On Sunday at Zupo Field, the Lodi Japanese-American Citizens League will be creating another chapter in their long history.

The Lodi Japanense-American baseball team, which is known as the Templars, will be honoring men who have been a part of a 104-year old tradition.

In its first home game of the season, the Templars, who play in the Northern California Japanese American Baseball League, will play against Fresno. The ceremonial first pitch is scheduled for 10:30 a.m. and the first pitch at 11. There are 24 players on the roster whose ages range from 16 to 50. All players are of Japanese descent. The players come from Lodi, Stockton, the Sacramento area and the Bay Area.

According to Dwight Ota, who is the team manager for the Templars, the squad plays 18 games, or nine doubleheaders during the summer. The season wraps up with the State AA Nisei Tournament on Labor Day weekend. Lodi won the tournament in 2015.

Sunday’s home game will be more than pitching, fielding, hitting, stealing bases and touching home plate for the players on the home and visitor’s sides. The team is honoring the 75th anniversary of the first battle in World War II of the 442nd Regimental Combat Unit.

The unit was comprised of young Japanese-American men who had been interned in concentration camps for being of Japanese descent. Although the United States government interned them, the men wanted the chance to fight for their country. This legendary combat team became the highest decorated unit of its size in United States history.

“There were several Lodians that were part of this regiment,” said Ota, who played for the Templars until 2015.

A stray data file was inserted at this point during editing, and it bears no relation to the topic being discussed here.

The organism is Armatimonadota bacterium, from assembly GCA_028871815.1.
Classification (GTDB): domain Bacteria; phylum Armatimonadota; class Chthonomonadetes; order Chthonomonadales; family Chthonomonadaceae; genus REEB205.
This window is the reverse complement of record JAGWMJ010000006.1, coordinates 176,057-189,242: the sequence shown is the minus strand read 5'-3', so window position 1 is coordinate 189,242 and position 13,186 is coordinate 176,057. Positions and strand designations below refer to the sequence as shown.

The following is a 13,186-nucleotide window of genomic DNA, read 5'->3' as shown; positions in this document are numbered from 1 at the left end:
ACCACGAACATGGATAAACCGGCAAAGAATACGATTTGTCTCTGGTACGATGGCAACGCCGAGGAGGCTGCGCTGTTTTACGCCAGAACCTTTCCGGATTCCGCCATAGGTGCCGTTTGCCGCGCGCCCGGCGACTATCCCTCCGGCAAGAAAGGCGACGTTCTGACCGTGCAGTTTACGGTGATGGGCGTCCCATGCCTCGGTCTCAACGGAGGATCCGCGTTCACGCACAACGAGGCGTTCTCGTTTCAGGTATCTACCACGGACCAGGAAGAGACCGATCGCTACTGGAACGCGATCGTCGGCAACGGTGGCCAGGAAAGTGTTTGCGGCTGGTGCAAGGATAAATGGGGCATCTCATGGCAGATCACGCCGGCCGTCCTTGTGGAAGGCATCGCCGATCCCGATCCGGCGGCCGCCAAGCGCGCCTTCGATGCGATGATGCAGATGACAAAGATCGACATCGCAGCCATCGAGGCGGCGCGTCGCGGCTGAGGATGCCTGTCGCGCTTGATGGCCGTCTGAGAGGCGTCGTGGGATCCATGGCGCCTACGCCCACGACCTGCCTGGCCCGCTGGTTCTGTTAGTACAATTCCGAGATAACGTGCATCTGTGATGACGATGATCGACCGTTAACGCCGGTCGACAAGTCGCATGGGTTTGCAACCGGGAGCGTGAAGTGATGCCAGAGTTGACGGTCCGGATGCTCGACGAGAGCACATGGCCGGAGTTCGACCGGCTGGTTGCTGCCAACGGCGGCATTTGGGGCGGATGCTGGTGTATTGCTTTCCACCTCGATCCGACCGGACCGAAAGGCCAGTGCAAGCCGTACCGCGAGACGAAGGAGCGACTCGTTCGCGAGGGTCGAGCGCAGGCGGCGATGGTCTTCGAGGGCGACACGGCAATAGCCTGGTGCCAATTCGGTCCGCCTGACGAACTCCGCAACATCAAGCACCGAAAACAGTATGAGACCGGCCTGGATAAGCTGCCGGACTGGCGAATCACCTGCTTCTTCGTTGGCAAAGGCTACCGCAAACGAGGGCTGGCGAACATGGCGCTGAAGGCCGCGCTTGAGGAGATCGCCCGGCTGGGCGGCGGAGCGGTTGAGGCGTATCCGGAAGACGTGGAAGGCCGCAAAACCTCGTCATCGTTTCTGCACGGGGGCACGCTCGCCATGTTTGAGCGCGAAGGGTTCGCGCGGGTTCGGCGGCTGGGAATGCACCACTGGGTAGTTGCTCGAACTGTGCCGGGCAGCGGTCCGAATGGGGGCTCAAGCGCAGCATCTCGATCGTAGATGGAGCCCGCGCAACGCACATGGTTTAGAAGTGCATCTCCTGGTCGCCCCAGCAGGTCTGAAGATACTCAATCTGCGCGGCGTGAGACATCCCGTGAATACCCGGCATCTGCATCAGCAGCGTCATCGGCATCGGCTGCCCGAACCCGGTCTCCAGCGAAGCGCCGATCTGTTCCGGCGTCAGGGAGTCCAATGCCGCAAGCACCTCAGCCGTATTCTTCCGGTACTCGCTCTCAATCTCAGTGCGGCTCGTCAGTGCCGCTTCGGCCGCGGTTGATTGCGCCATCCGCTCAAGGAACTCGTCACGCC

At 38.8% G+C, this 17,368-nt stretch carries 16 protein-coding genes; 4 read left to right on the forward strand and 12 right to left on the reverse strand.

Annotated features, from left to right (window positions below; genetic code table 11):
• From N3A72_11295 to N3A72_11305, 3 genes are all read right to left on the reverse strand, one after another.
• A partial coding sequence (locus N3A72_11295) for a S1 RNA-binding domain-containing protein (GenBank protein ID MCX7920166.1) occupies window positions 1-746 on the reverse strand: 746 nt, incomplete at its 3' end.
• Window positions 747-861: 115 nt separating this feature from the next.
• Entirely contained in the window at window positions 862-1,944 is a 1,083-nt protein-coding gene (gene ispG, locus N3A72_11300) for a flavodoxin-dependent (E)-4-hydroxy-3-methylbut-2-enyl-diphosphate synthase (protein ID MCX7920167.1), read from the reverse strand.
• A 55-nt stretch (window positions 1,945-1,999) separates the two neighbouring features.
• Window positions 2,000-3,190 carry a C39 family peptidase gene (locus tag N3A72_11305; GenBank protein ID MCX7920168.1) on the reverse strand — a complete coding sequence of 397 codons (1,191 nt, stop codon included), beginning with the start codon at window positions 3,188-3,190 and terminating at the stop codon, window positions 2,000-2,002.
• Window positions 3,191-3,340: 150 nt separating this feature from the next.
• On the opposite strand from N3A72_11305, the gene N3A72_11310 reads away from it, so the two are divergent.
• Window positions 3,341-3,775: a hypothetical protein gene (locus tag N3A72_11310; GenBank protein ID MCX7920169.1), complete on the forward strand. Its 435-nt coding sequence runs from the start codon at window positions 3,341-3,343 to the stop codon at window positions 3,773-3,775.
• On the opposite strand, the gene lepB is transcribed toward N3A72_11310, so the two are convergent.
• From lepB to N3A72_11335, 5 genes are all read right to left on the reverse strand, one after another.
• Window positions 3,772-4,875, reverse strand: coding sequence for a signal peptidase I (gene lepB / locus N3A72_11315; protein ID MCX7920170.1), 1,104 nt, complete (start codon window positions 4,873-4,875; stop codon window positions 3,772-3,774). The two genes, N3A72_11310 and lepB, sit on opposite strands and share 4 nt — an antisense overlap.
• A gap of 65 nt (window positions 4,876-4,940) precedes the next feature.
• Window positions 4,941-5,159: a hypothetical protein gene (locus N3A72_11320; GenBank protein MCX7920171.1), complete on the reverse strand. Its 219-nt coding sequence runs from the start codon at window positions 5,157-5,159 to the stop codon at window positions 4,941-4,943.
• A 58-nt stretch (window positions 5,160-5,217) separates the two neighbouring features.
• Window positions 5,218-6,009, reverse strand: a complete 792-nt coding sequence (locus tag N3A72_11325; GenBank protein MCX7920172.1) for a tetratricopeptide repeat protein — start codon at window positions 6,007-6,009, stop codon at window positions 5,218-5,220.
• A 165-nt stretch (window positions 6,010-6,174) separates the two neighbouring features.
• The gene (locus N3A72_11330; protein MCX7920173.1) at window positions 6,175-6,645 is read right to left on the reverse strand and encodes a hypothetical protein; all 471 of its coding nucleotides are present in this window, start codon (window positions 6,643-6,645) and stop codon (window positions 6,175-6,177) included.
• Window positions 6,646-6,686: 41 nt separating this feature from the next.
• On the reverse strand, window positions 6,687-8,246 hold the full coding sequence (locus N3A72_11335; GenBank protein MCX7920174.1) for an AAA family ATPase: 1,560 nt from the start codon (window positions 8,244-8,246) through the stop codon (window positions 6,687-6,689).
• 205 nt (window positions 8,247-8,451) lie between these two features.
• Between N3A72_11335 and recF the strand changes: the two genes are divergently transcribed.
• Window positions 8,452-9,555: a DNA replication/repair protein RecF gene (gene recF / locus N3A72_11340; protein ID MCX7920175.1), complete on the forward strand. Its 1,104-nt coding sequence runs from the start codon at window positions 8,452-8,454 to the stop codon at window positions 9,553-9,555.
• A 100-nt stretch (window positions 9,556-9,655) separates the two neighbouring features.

Tets Matsumoto, a former member of the 442nd and the baseball team in the 1940s, is slated to throw out the first pitch. Matsumoto is in his 90s, Ota noted.

“I was contacted by a friend of the team that let me know Mr. Matsumoto wanted to come out to the field and participate,” Ota said. “I was surprised and pleased to hear that he wanted to throw out a first pitch. I am looking forward to meeting him.”

Matsumoto has quite a baseball background, Ota learned. Through Keith Kanegawa, a friend of Matsumoto, Ota stated that Matsumoto played in 442 career JACL games after World War II ended. He played center field.

During his time in World War II, Matsumoto was drafted by the U.S. Army at age 19. He first served in Florida, and then went to Italy, where he worked on anti-tank guns. He served on the European Front in Italy for 16 months.

Earning the ranking of staff sergeant, Matsumoto was in charge of an anti-tank gun squad. He was responsible for control of operations and tactical deployment of the gun crew that included the Bofors 57 mm L/naval artillery gun.

After the war ended, Matsumoto helped transfer German prisoners to Austria and Switzerland. Then he returned to his life in Lodi.

Representatives for the late Masato Yamashita and Lloyd Fujitani, both of whom were part of the 442nd RCT, are scheduled to take part in Sunday’s pre-game ceremonies. Both were drafted by the Army. Yamashita earned a Congressional Gold Medal to the 442nd in 2010. Fujitani spent most of the war guarding German prisoners of war in Italy.

Yamashita, who died in 2011, was the Templars’ manager from 1959 until his death — more than 50 years. The baseball field at Kofu Park is named after him.

The Templars have won many championships over the years. They won the Nisei Championships in 1939 and 1940 when they were named the Young Men’s Buddhist Association Templars.

By the early 1960s, the team was known as the Lodi Civics, and won the Nisei Championships in 1962, 1963 and 1964.

In 1996, the Templars won the Lower Division State Title, which was the team’s first upper division title since the 1940s.

Sunday’s game is the first of five home games for the Templars this summer. Next home game is Saturday, June 29 against Florin-Sacramento/Lodi Obon. On Saturday, July 27, the Templars will play Fresno at Kofu Park.

Contact Mike Bush at mikeb@lodinews.com. Follow on Twitter: @MBushLodiSports.

Recommended for you

comments powered by Disqus